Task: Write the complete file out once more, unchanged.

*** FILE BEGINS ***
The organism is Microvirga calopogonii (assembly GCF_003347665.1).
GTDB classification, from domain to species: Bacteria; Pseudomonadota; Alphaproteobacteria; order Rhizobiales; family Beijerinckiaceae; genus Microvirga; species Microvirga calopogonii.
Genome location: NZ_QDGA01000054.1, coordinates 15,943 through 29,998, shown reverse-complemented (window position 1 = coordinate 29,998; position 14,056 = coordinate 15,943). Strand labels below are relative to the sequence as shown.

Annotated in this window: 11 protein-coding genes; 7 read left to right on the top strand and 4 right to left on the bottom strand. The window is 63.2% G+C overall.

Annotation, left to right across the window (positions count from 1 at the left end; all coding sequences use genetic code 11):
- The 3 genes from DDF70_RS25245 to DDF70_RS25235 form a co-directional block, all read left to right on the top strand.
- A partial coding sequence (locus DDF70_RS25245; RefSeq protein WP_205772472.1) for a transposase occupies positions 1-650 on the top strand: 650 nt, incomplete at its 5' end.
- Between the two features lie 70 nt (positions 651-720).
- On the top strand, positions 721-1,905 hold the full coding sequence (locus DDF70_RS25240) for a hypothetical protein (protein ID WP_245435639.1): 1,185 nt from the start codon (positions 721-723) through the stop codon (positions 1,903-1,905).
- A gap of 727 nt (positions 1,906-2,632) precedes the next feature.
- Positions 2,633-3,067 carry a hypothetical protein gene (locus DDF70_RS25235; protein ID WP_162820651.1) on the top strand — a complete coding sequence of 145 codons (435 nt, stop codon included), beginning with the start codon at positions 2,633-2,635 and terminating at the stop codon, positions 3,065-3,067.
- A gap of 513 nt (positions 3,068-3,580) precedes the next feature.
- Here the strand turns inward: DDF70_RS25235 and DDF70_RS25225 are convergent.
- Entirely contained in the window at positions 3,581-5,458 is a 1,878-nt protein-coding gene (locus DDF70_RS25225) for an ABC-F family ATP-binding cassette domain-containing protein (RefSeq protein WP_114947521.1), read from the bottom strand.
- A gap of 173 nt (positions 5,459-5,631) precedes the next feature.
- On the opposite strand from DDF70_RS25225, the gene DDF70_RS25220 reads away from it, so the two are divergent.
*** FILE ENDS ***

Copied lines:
The organism is Microvirga calopogonii (assembly GCF_003347665.1).
GTDB classification, from domain to species: Bacteria; Pseudomonadota; Alphaproteobacteria; order Rhizobiales; family Beijerinckiaceae; genus Microvirga; species Microvirga calopogonii.
Genome location: NZ_QDGA01000054.1, coordinates 15,943 through 29,998, shown reverse-complemented (window position 1 = coordinate 29,998; position 14,056 = coordinate 15,943). Strand labels below are relative to the sequence as shown.

Annotated in this window: 11 protein-coding genes; 7 read left to right on the top strand and 4 right to left on the bottom strand. The window is 63.2% G+C overall.

Annotation, left to right across the window (positions count from 1 at the left end; all coding sequences use genetic code 11):
- The 3 genes from DDF70_RS25245 to DDF70_RS25235 form a co-directional block, all read left to right on the top strand.
- A partial coding sequence (locus DDF70_RS25245; RefSeq protein WP_205772472.1) for a transposase occupies positions 1-650 on the top strand: 650 nt, incomplete at its 5' end.
- Between the two features lie 70 nt (positions 651-720).
- On the top strand, positions 721-1,905 hold the full coding sequence (locus DDF70_RS25240) for a hypothetical protein (protein ID WP_245435639.1): 1,185 nt from the start codon (positions 721-723) through the stop codon (positions 1,903-1,905).
- A gap of 727 nt (positions 1,906-2,632) precedes the next feature.
- Positions 2,633-3,067 carry a hypothetical protein gene (locus DDF70_RS25235; protein ID WP_162820651.1) on the top strand — a complete coding sequence of 145 codons (435 nt, stop codon included), beginning with the start codon at positions 2,633-2,635 and terminating at the stop codon, positions 3,065-3,067.
- A gap of 513 nt (positions 3,068-3,580) precedes the next feature.
- Here the strand turns inward: DDF70_RS25235 and DDF70_RS25225 are convergent.
- Entirely contained in the window at positions 3,581-5,458 is a 1,878-nt protein-coding gene (locus DDF70_RS25225) for an ABC-F family ATP-binding cassette domain-containing protein (RefSeq protein WP_114947521.1), read from the bottom strand.
- A gap of 173 nt (positions 5,459-5,631) precedes the next feature.
- On the opposite strand from DDF70_RS25225, the gene DDF70_RS25220 reads away from it, so the two are divergent.